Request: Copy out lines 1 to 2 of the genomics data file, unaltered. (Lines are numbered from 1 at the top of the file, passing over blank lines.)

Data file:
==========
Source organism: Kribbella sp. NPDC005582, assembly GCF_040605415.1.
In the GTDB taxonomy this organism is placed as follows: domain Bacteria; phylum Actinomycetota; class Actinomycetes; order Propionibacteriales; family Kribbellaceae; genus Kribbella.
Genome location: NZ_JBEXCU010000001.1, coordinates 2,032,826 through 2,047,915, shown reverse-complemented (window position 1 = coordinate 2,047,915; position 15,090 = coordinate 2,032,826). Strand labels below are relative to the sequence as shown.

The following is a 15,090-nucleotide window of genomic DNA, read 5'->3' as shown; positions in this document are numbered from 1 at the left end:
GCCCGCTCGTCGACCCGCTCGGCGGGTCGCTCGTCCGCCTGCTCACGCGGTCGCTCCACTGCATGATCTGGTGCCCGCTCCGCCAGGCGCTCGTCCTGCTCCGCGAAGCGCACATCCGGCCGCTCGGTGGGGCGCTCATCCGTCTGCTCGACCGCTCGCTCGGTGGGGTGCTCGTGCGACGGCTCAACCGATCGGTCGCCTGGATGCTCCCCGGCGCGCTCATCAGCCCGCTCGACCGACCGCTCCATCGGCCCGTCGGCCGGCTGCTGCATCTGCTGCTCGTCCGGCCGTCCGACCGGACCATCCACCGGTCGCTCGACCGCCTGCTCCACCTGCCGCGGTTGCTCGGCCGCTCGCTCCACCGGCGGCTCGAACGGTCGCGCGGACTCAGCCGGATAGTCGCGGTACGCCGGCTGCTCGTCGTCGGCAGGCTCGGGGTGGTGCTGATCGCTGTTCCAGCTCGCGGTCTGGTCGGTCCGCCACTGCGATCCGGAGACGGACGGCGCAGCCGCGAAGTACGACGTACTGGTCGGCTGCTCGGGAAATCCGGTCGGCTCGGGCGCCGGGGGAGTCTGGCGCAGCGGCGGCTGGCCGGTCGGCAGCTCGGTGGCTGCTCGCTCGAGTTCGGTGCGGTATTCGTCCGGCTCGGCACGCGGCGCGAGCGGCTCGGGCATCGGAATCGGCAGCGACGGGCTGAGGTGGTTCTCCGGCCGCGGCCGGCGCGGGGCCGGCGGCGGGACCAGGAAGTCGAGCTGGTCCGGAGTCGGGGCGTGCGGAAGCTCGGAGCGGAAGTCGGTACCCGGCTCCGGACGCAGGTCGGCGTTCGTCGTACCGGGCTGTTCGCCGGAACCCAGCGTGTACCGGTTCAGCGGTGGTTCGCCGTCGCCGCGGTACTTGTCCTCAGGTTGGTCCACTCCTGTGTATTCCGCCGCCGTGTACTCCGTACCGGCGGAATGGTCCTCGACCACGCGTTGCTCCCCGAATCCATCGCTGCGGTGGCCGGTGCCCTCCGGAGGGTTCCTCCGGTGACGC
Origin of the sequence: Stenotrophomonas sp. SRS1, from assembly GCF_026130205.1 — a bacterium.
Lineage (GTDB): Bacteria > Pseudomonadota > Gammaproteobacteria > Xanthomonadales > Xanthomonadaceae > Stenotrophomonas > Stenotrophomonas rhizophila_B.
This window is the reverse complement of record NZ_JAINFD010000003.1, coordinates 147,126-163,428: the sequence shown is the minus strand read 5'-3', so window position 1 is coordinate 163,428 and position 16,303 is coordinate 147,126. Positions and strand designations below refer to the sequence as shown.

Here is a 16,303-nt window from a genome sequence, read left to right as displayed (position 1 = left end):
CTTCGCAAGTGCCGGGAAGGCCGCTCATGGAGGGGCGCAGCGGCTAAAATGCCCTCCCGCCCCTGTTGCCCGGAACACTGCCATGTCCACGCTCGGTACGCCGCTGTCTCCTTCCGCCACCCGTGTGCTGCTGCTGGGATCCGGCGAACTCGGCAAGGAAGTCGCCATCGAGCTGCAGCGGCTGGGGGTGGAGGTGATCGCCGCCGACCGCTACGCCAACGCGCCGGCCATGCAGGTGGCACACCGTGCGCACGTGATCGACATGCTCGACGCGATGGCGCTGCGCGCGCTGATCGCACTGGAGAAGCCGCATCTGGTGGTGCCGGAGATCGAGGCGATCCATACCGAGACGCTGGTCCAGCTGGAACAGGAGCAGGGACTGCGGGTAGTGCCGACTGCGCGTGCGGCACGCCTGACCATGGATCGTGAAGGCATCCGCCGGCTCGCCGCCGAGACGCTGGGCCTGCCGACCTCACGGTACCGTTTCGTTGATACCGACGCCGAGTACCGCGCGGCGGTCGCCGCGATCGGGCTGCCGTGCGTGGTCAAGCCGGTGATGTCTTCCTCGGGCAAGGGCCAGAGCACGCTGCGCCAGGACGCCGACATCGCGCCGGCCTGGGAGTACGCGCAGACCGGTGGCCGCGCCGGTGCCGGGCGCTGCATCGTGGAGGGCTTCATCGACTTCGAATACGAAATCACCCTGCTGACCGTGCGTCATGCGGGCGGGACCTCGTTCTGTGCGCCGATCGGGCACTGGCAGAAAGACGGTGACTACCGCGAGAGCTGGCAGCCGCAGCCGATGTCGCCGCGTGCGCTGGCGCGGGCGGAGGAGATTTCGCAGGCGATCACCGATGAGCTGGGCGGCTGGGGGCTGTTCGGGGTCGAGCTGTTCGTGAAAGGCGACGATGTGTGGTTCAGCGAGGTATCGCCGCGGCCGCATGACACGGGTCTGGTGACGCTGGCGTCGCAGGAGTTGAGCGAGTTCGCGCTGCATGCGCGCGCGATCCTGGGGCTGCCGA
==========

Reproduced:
Source organism: Kribbella sp. NPDC005582, assembly GCF_040605415.1.
In the GTDB taxonomy this organism is placed as follows: domain Bacteria; phylum Actinomycetota; class Actinomycetes; order Propionibacteriales; family Kribbellaceae; genus Kribbella.